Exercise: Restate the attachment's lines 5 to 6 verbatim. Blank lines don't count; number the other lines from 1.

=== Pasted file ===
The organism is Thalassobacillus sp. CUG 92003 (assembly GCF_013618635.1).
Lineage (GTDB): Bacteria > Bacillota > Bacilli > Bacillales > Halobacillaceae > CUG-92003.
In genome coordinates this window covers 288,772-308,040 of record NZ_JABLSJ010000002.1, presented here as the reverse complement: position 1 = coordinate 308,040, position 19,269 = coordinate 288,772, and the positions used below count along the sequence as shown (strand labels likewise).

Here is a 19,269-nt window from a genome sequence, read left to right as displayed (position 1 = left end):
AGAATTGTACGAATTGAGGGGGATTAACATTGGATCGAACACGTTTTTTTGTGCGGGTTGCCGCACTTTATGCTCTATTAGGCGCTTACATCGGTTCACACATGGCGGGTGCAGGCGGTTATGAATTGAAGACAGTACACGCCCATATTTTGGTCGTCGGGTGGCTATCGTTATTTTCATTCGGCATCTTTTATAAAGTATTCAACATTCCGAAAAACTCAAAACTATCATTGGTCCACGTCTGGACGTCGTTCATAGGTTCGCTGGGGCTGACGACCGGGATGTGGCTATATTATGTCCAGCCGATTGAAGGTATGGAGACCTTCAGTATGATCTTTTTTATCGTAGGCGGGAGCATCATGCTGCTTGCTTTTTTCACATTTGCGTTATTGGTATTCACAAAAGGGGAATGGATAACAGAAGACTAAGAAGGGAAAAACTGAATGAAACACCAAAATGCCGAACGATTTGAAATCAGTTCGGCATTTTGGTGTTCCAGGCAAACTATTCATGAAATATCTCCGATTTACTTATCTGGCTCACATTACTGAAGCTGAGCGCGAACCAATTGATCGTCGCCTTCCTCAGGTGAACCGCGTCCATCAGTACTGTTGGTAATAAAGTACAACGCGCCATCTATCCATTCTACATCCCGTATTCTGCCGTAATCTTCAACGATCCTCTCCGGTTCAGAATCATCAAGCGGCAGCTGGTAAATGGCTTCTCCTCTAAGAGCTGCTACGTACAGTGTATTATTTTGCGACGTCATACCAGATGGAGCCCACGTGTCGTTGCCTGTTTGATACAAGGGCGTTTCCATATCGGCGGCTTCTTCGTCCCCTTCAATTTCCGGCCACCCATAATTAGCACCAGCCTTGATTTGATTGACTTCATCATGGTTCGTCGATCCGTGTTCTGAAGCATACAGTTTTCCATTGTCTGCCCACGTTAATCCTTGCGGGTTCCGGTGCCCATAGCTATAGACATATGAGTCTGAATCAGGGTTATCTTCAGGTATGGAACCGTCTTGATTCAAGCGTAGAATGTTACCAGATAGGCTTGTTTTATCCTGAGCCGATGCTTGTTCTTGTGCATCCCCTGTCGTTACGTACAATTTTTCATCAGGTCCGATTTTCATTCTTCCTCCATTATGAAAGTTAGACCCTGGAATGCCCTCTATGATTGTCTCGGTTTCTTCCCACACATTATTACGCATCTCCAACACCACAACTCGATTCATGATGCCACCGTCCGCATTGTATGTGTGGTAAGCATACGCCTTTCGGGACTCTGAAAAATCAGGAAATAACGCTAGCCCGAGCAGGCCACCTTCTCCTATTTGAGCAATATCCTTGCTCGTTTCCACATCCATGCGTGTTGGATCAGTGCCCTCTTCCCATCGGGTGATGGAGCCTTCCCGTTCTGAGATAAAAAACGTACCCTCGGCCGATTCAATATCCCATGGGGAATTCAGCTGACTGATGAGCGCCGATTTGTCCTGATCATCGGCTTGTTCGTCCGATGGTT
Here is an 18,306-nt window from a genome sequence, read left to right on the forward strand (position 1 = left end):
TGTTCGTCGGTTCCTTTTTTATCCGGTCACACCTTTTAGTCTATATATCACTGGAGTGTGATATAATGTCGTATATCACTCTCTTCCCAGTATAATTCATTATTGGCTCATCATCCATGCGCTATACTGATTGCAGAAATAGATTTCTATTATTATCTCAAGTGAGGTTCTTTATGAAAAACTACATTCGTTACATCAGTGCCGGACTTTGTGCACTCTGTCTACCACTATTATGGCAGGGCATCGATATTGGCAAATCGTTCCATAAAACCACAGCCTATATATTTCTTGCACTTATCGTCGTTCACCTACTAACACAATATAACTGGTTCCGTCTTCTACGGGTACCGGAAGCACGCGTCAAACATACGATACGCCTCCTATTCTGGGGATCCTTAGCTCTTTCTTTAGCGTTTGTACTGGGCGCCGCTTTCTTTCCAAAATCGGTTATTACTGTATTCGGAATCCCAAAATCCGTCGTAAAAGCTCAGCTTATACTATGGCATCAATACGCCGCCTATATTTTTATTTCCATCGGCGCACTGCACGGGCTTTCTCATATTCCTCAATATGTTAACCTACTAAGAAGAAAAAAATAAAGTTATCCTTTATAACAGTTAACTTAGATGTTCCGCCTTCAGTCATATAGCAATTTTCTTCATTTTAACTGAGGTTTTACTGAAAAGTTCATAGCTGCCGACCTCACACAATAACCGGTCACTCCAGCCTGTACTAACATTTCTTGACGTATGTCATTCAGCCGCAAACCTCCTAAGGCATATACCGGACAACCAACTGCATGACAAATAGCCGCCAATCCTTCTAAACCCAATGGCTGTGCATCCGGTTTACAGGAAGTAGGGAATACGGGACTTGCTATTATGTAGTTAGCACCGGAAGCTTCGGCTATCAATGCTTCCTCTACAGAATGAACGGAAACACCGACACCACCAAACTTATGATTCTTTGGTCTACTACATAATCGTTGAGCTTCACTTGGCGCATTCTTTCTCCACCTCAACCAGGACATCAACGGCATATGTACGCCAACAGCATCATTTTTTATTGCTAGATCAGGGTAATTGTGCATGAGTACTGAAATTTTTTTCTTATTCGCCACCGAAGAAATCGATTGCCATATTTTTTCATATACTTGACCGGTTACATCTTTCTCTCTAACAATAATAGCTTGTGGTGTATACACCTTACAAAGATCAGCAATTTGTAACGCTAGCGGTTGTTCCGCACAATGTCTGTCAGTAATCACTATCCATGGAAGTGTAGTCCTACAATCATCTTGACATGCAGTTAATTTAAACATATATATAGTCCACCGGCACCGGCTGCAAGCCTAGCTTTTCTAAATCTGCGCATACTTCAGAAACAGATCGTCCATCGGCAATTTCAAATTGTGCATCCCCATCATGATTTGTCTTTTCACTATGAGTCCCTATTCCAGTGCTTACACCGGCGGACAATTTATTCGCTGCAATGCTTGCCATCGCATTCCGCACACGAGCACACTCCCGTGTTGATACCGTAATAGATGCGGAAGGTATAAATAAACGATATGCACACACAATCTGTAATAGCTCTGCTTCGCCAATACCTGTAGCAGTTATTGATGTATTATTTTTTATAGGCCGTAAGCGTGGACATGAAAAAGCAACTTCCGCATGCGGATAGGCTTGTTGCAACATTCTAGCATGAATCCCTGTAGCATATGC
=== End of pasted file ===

AGAATTGTACGAATTGAGGGGGATTAACATTGGATCGAACACGTTTTTTTGTGCGGGTTGCCGCACTTTATGCTCTATTAGGCGCTTACATCGGTTCACACATGGCGGGTGCAGGCGGTTATGAATTGAAGACAGTACACGCCCATATTTTGGTCGTCGGGTGGCTATCGTTATTTTCATTCGGCATCTTTTATAAAGTATTCAACATTCCGAAAAACTCAAAACTATCATTGGTCCACGTCTGGACGTCGTTCATAGGTTCGCTGGGGCTGACGACCGGGATGTGGCTATATTATGTCCAGCCGATTGAAGGTATGGAGACCTTCAGTATGATCTTTTTTATCGTAGGCGGGAGCATCATGCTGCTTGCTTTTTTCACATTTGCGTTATTGGTATTCACAAAAGGGGAATGGATAACAGAAGACTAAGAAGGGAAAAACTGAATGAAACACCAAAATGCCGAACGATTTGAAATCAGTTCGGCATTTTGGTGTTCCAGGCAAACTATTCATGAAATATCTCCGATTTACTTATCTGGCTCACATTACTGAAGCTGAGCGCGAACCAATTGATCGTCGCCTTCCTCAGGTGAACCGCGTCCATCAGTACTGTTGGTAATAAAGTACAACGCGCCATCTATCCATTCTACATCCCGTATTCTGCCGTAATCTTCAACGATCCTCTCCGGTTCAGAATCATCAAGCGGCAGCTGGTAAATGGCTTCTCCTCTAAGAGCTGCTACGTACAGTGTATTATTTTGCGACGTCATACCAGATGGAGCCCACGTGTCGTTGCCTGTTTGATACAAGGGCGTTTCCATATCGGCGGCTTCTTCGTCCCCTTCAATTTCCGGCCACCCATAATTAGCACCAGCCTTGATTTGATTGACTTCATCATGGTTCGTCGATCCGTGTTCTGAAGCATACAGTTTTCCATTGTCTGCCCACGTTAATCCTTGCGGGTTCCGGTGCCCATAGCTATAGACATATGAGTCTGAATCAGGGTTATCTTCAGGTATGGAACCGTCTTGATTCAAGCGTAGAATGTTACCAGATAGGCTTGTTTTATCCTGAGCCGATGCTTGTTCTTGTGCATCCCCTGTCGTTACGTACAATTTTTCATCAGGTCCGATTTTCATTCTTCCTCCATTATGAAAGTTAGACCCTGGAATGCCCTCTATGATTGTCTCGGTTTCTTCCCACACATTATTACGCATCTCCAACACCACAACTCGATTCATGATGCCACCGTCCGCATTGTATGTGTGGTAAGCATACGCCTTTCGGGACTCTGAAAAATCAGGAAATAACGCTAGCCCGAGCAGGCCACCTTCTCCTATTTGAGCAATATCCTTGCTCGTTTCCACATCCATGCGTGTTGGATCAGTGCCCTCTTCCCATCGGGTGATGGAGCCTTCCCGTTCTGAGATAAAAAACGTACCCTCGGCCGATTCAATATCCCATGGGGAATTCAGCTGACTGATGAGCGCCGATTTGTCCTGATCATCGGCTTGTTCGTCCGATGGTT
Here is an 18,306-nt window from a genome sequence, read left to right on the forward strand (position 1 = left end):